Goodtime Girls

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Goodtime Girls
Genre sitcom
Created by Leonora Thuna
Developed by Thomas L. Miller
Edward K. Milkis
Robert L. Boyett
Starring Annie Potts
Lorna Patterson
Georgia Engel
Francine Tacker
Marcia Lewis
Merwin Goldsmith
Peter Scolari
Adrian Zmed
Sparky Marcus
Theme music composer Norman Gimbel
Charles Fox
Opening theme "When Everyone Cared"
Composer(s) Charles Fox
Country of origin USA
No. of seasons 1
No. of episodes 12 (1 unaired)
Production
Executive producer(s) Garry Marshall
Producer(s) Thomas L. Miller
Edward K. Milkis
Robert L. Boyett
Running time 30 minutes
Production company(s) Miller/Milkis/Boyett Productions, in association with Paramount Television
Distributor Paramount Television
CBS Paramount Television
CBS Television Distribution (current)
Broadcast
Original channel ABC
Original run January 22, 1980 – August 29, 1980

Goodtime Girls is an American situation comedy which ran on ABC from January 22, 1980 until August 29, 1980. It was created by Leonora Thuna, and produced by Thomas L. Miller, Edward K. Milkis and Robert L. Boyett, in association with Garry Marshall's Henderson Productions and Paramount Television. It is a period piece comedy set during World War II, which was the producers' 1940s answer to their top 1950s-themed hits Happy Days and Laverne & Shirley.

Synopsis[edit]

Set in Washington, D.C. in 1942, Goodtime Girls told the story of four women who found themselves having to share a small attic apartment at the Coolidge Boarding House, due to a regional apartment shortage, which occurred as a result of women striking out on their own and supporting themselves during wartime. In the beginning, three of the girls--Edith Bedelmeyer (Annie Potts), Sioux City native Betty Crandall (Lorna Patterson), and Loretta Smoot (Georgia Engel)--had agreed to share space together in the attic at Coolidge. However, just when they thought things couldn't get more cramped, Camille Rittenhouse (Francine Tacker), a snobbish reporter who was covering a newspaper story on the apartment shortage, wound up being their fourth roommate when she herself lost her apartment and was in need of a new place. This didn't immediately sit well with the other women, not only because of the tight quarters barely accommodating four, but since Camille's holier-than-thou personality clashed with the others, especially with Edith, who became the unofficial leader of the group. The gang did learn to get along, as they grew closer in a time when a lot of emotional and moral support was needed for each other, with America working on "getting Uncle Sam out of a jam".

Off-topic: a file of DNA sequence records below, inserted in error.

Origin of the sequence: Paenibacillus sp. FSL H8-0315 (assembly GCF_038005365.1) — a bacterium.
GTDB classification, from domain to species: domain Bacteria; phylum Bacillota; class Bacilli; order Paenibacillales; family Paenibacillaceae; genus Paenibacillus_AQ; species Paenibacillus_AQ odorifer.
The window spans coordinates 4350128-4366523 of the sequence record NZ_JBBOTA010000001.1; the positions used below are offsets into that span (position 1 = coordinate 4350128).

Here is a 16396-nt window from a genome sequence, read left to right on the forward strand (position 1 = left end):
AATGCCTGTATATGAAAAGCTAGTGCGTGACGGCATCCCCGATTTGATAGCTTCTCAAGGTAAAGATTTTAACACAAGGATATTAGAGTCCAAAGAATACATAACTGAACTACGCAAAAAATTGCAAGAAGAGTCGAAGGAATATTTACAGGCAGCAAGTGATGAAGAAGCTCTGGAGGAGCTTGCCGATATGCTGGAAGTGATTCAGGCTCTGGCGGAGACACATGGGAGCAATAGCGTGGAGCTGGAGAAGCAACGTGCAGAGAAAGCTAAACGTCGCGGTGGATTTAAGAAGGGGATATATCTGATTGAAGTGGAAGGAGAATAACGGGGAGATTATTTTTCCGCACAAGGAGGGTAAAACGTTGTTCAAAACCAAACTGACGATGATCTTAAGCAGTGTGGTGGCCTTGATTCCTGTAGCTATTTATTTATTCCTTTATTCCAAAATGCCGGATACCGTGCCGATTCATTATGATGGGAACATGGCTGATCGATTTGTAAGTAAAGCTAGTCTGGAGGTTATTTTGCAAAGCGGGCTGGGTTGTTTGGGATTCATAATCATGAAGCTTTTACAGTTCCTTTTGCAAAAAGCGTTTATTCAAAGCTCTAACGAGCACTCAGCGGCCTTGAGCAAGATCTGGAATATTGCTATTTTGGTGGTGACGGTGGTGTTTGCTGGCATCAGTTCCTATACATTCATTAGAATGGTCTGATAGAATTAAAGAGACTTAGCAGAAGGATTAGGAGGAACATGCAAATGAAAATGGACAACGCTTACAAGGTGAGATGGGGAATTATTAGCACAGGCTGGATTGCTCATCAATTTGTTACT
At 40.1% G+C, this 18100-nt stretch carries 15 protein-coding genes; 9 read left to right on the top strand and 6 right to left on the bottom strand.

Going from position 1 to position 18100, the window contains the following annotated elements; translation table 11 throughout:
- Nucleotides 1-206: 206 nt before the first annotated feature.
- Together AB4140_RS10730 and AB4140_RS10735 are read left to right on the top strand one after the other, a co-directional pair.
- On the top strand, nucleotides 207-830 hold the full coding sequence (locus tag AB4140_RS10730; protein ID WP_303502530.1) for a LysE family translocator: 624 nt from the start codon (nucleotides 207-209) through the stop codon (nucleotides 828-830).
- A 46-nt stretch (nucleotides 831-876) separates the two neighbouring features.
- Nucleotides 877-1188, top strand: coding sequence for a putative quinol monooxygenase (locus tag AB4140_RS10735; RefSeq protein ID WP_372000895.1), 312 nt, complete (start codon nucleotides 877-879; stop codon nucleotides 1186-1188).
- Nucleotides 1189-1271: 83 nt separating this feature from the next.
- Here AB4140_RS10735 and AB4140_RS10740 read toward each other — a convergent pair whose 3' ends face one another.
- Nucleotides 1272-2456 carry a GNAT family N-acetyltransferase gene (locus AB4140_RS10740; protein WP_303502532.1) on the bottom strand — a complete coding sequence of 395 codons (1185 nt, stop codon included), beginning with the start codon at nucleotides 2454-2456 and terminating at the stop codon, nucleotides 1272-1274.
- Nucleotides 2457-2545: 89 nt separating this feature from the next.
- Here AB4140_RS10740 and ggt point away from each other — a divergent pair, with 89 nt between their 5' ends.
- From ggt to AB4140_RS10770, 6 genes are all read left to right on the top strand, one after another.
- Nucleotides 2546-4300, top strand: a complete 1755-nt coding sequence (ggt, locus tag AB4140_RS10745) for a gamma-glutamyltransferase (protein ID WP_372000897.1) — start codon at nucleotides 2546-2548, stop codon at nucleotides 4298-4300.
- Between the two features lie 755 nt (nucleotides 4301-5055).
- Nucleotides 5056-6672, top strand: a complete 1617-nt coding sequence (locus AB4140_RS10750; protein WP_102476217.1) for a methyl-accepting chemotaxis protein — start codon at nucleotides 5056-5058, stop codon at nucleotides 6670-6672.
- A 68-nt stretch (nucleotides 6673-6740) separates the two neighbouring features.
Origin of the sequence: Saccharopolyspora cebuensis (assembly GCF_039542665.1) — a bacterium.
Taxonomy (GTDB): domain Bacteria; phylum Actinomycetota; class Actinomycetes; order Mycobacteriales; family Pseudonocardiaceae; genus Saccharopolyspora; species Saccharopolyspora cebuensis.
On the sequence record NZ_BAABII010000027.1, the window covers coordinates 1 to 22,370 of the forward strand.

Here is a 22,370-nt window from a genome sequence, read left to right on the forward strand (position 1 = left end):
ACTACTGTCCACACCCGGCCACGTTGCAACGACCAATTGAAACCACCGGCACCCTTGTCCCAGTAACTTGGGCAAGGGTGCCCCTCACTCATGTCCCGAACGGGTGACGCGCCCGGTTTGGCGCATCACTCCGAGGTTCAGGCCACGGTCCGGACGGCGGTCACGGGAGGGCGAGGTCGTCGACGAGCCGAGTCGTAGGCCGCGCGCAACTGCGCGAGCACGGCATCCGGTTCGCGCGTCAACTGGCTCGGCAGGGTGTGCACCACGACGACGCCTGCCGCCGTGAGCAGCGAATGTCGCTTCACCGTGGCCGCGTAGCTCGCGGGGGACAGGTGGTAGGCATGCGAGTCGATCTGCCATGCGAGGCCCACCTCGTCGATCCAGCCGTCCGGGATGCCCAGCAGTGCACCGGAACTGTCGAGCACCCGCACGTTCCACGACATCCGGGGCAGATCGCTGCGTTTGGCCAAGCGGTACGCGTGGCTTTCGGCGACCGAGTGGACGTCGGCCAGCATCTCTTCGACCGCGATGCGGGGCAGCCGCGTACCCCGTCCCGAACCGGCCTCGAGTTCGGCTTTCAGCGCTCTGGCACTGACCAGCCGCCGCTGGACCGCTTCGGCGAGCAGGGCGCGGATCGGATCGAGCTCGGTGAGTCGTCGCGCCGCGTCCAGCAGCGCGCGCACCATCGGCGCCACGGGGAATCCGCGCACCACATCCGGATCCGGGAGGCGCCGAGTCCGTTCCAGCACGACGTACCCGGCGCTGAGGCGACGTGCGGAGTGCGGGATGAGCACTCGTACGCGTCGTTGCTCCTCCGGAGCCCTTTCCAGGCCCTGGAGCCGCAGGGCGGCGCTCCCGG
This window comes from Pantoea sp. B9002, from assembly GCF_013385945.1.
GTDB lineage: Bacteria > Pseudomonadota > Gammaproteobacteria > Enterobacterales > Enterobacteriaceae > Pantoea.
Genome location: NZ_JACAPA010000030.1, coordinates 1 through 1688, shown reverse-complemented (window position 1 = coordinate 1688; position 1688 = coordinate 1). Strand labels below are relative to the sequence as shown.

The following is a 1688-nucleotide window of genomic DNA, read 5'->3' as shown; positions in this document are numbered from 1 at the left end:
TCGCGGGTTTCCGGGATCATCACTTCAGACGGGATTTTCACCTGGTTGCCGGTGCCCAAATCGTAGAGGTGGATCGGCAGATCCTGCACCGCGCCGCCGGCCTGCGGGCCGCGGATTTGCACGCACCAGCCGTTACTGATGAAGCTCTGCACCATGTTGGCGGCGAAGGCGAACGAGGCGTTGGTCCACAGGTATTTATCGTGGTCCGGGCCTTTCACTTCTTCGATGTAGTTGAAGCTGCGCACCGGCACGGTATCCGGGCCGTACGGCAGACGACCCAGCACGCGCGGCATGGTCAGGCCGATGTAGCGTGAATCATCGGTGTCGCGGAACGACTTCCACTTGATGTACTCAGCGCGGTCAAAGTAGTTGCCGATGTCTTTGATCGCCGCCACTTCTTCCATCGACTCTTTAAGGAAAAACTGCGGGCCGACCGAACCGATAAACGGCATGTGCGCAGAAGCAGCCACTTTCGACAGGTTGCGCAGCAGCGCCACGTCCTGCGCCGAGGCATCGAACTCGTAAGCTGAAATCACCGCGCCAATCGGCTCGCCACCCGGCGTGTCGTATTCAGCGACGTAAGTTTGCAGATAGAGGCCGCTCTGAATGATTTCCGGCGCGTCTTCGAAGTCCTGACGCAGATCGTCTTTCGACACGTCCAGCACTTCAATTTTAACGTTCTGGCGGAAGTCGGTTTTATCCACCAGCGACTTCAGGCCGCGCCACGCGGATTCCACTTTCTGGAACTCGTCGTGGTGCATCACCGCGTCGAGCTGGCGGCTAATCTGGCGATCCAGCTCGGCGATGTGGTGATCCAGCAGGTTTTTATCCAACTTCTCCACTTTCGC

The ladies also had a lot of fun things to look forward to; despite the shortage of consumer goods, cars, and men, many soldiers and sailors on military leave passed through to romance them. Edith and Betty, who were younger and single, were most frequently sought after by these bachelors. Loretta was the middle-aged war bride, who was holding out hope for her husband's safe return. Then there were two resident single men in the building, macho hustler cabbie Frankie Millardo (Adrian Zmed), who lived downstairs with his buddy Benny Loman (Peter Scolari), a street performer whose pantomime, juggling and unicycle acts were part of the regular physical comedy and pratfalls seen in every episode. Frankie, who had been the one who drove Betty, Edith and Loretta to the boarding house, wants to prove himself by joining the military but is turned down because he has flat feet. Frankie and Benny often joined in the girls' escapades, escorting them around town and engaging in periodic jitterbug and big band dance sessions. With play came work: Edith was employed at the Office of Price Admissions, as mentioned, Camille was a newspaper reporter, Betty worked for the U.S. Secretary of War, and Loretta, at The Pentagon for bureaucrat General Culpepper (seen in guest appearances by Richard Stahl).